Over the years, I’ve been enthralled with the rise and fall of various cities and towns. Both within Grays Harbor and far beyond. For instance, I used to live in Seattle. It was a different place 10 years ago than it is now with a new set of challenges, booms and busts.
I live for trends! I love following along with culture and feeling that energy bubble up, recognizing repetition, and seeing how it flows through the community and eventually becomes an everyday occurrence or transforms into something else completely.
One thing I’ve noticed since moving back to Grays Harbor is that people love to say “change is coming, I can feel the energy.” Not to be a downer, but I’ve been hearing this for years. I was part of the super awesome downtown Hoquiam crew of businesses that popped up in 2012 and have since mostly gone or moved elsewhere. I’ve been a patron and supporter of small businesses that have come and gone and are now unknown to people who are semi-new to the area. There is an ebb and a flow.
So, how can we help to create more flow… as business people, consumers, and community members?
In order to have a “startup culture” we need a few things…
Yep, this might be obvious. We need people with ideas and skills. Something unique and something of high quality. My belief, in particular, is that talent is better when it can come together en masse. For instance, the group of businesses who have committed to starting in downtown Aberdeen has aided in the development of “culture” not just a business. They help each other, whether directly or not, by creating a vibe and community in a small footprint.
We need financing options! Starting a business costs money. There needs to be support from not only banks willing to develop loan programs but also the other variety of options such as grant programs (like Washington Coast Works), community funding (like Grays Harbor Tourism), and individual investors interested in partnering with business owners (check out the upcoming Opportunity Zones event from GGHI or learn more about investment clubs like LION in Port Townsend). If you’re an individual in the community, you might want to consider investing locally! There are rules and regulations, but if you’re in a good financial place and able to support local businesses through investment funding, it seems certain that there are businesses in need of your help.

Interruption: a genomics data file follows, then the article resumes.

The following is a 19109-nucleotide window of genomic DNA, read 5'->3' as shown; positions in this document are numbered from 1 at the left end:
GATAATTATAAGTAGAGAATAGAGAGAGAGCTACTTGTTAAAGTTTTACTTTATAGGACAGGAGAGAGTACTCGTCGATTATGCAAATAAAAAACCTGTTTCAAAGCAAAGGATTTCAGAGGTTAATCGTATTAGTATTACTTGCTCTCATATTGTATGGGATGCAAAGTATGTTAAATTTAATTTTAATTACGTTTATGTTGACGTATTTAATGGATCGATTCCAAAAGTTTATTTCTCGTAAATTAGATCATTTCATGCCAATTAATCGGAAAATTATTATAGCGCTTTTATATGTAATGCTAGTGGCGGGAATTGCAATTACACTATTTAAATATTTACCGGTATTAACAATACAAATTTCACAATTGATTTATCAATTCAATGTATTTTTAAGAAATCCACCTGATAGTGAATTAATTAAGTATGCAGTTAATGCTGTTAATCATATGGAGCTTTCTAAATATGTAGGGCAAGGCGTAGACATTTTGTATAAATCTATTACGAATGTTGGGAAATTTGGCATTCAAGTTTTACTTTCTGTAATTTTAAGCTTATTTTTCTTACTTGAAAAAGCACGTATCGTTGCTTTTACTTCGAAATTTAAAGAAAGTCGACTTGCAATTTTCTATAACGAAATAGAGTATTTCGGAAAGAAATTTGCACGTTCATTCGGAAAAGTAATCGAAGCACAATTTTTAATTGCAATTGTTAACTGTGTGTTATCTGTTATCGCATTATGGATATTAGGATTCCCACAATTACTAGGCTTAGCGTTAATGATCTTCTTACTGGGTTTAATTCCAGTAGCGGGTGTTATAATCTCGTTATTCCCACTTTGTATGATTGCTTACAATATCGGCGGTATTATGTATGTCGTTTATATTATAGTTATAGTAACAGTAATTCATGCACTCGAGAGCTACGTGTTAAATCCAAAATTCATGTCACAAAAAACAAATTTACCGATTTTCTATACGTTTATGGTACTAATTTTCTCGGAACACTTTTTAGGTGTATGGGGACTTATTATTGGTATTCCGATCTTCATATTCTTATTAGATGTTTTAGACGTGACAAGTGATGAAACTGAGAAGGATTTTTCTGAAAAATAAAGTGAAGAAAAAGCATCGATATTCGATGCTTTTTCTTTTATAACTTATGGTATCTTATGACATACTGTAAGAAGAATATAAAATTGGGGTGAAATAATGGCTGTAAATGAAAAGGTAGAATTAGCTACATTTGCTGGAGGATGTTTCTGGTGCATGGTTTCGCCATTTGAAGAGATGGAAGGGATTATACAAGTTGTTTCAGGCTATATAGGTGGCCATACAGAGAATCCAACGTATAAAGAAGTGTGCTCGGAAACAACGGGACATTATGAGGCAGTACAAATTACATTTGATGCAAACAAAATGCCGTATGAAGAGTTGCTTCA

Don’t be a lone cowboy! Having a mentor or support network will improve your odds of success. This might also apply to the fact that having a business partner makes your business more likely to succeed and have an average of 3x the user growth over a single owner business. Still, if you work alone you can find other ways to gain mentorship. Locally, we have the Greater Grays Harbor Inc. and the Small Business Development Center. You can also find a local mentor simply by asking a business owner you admire to become your mentor! Many people would be willing to meet up occasionally for coffee to discuss your goals and ideas for growth. If you are a business owner, you can help the community growth and startup culture by participating in mentorship whether it’s in a one-on-one situation, attending events like HYPE meetings, or sharing more of your story online through social media and blogging.
I mentioned that there are businesses that have come and gone in a short-ish time. This happens and sometimes can’t be stopped due to economic changes and various business decisions. BUT there is a way we can all help our local culture. We can be committed to Grays Harbor. While doing some research on coworking spaces, we read that it’s integral that people be committed to a community in order to have success – possibly holding the mentality that you will be here for at least 20 years. If you’re here for the long haul, you’re more likely to support local growth projects, spend locally, create something locally, share your knowledge and skills locally, and invest in the community economically through buying real estate and improving the space around you.
Do you think we have all that we need to build a startup culture in Grays Harbor? What’s missing or how can you help?
Britta Jackson is a serial entrepreneur, co-owner of alder|creative, providing consulting and graphic design to small businesses and non-profits in Grays Harbor (and beyond) since 2013. She works from her home in Aberdeen with her husband and 1 year old daughter and enjoys live music, reading business books, and vacationing in small towns.